- Object type
St Walburga and four nuns
Martin Zürn possibly
- Place Associated
Germany, Swabia, Bad Waldsee, possibly (place of manufacture); Eichstätt (place associated)
limewood, paint, gilt
overall: 444 mm x 355 mm 5420 g
Limewood sculpture of St Walburga and four companion nuns. All five figures are kneeling in prayer, wearing the habits and wimples of the Order of St Benedict. There are a number of losses, including, both hands of the nun to the left of the composition and the left hand of the nun to the right. The central figure of Walburga would have originally held a staff or crozier in her right hand, and a crown would have fitted into the recess at the top of her head. In her left hand she holds a book, on top of which is an oil lamp. The back of the sculpture is unworked.
According to her legend, St Walburga (c.710-779 AD) was the daughter of a West Saxon chieftain, St Richard the Pilgrim and his wife St Wuna of Wessex. She was educated in the Benedictine monastery of Wimborne, Dorset, where she was to become a nun. In the mid 700s she travelled to the southern regions of Francia (Southern Germany), carrying out missionary work at the request of her uncle, St Boniface (c.675-754 AD).
Wilburga’s brothers, SS Willibald and Winibald, also answered the call to Christianise the German people. St Willibald was made bishop of Eichstätt (in modern day Bavaria) and with his brother, St Winibald, founded a monastery for communities of both monks and nuns nearby at Heidenheim. Wilburga joined the monastery at Heidenheim on Winibald’s invitation, and upon the death of her brothers became the abbess and leader of both the male and female communities.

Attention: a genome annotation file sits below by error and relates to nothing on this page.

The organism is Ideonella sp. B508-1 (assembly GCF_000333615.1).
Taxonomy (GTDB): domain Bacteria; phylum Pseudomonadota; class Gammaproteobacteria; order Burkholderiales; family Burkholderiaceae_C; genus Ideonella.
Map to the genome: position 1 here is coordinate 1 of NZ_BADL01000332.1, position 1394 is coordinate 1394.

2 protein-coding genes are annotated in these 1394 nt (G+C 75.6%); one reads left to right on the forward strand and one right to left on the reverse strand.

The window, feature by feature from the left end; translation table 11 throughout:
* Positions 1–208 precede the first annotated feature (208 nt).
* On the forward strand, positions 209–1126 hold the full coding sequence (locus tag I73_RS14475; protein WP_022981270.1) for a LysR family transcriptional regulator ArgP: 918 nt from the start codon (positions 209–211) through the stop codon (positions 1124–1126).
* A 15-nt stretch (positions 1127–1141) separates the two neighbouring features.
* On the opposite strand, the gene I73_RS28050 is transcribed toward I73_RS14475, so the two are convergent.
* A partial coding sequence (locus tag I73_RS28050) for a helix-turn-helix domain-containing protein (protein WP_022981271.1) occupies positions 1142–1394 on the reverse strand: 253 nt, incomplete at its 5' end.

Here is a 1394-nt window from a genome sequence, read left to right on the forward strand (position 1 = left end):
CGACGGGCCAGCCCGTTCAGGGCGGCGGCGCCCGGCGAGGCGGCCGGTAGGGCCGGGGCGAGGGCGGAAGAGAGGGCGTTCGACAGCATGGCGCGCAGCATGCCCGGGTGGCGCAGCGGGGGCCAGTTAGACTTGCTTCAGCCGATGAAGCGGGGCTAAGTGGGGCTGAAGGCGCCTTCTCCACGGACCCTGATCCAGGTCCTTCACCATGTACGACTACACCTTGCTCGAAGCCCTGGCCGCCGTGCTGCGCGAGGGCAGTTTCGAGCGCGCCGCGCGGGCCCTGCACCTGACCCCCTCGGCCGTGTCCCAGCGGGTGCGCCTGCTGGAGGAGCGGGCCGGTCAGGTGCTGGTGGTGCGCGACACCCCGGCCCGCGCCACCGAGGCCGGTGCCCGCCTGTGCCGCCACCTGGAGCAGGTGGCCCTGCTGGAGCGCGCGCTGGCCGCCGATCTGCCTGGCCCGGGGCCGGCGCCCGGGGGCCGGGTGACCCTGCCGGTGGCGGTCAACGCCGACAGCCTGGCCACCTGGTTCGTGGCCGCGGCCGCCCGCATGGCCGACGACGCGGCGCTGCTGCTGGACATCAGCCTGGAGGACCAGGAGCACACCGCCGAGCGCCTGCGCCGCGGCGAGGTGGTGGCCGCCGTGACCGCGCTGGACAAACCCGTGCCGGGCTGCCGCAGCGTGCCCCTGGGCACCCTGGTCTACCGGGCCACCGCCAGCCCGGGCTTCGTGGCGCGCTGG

Originally buried at Heidenheim, c.779, her remains were later transferred to Eichstätt, where her brother, Winibald, was also laid to rest. She was canonised by Pope Adrian II in 870.
From the eleventh century onwards an aromatic and allegedly healing fluid, known as St Walburga’s oil, is said to have issued fourth from her bones, drawing pilgrims to Eichstätt in hope of miraculous cures. Over the centuries fragments of her body have been disseminated as relics throughout Northern and Central Europe, where she is widely venerated under a number of names including Walpurga, Falbourg and Gauburge. Her feast days on the 25th February and 1st May, were both widely celebrated during the medieval period. The eve of May 1st is still known as Walpurgis Night (or St Walpurgis Eve) in some European countries and is marked with celebrations. The festivities, which are pagan in origin, are sometimes marked with bonfires and dancing, practices associated with the warding off of witches and evil spirits.
As the writer of her brother Winibald’s life or ‘vita’, recounting his travels in Palestine, St Walburga is often credited as the first female author of both England and Germany.
A sculpture of a similarly arranged group of monks in the Luedwig-Suermondt-Museum in Aachen, Germany (SK 356), perhaps portraying one or both of Walburga’s brothers, is thought to represent a counterpart to this sculpture. The style of both pieces is suggestive of a seventeenth century Swabian origin, with the soft, rounded faces and high arched brows, characteristic of works attributed to the workshop of Martin Zürn (c.1590-1665), Bad Waldsee, Swabia. The work compares well with other works attributed to the artist, such as the so-called Die Gute Beth von Reute, a sculpture of the Franciscan Elizabeth Achler (1386-1420), in the Landesmuseum, Württemberg, Stuttgart, Germany (1900-179), and John the Evangelist, Staatliche Museen, Berlin, Germany (8433).
It is probable that both pieces would have been mounted within the central shrine of a large carved altarpiece, possibly flanking a central image of the Virgin Mary or St Benedict.
- Credit Line/Donor
Gifted by Sir William and Lady Burrell to the City of Glasgow, 1944
Burrell Collection: Wood Carvings
- ID Number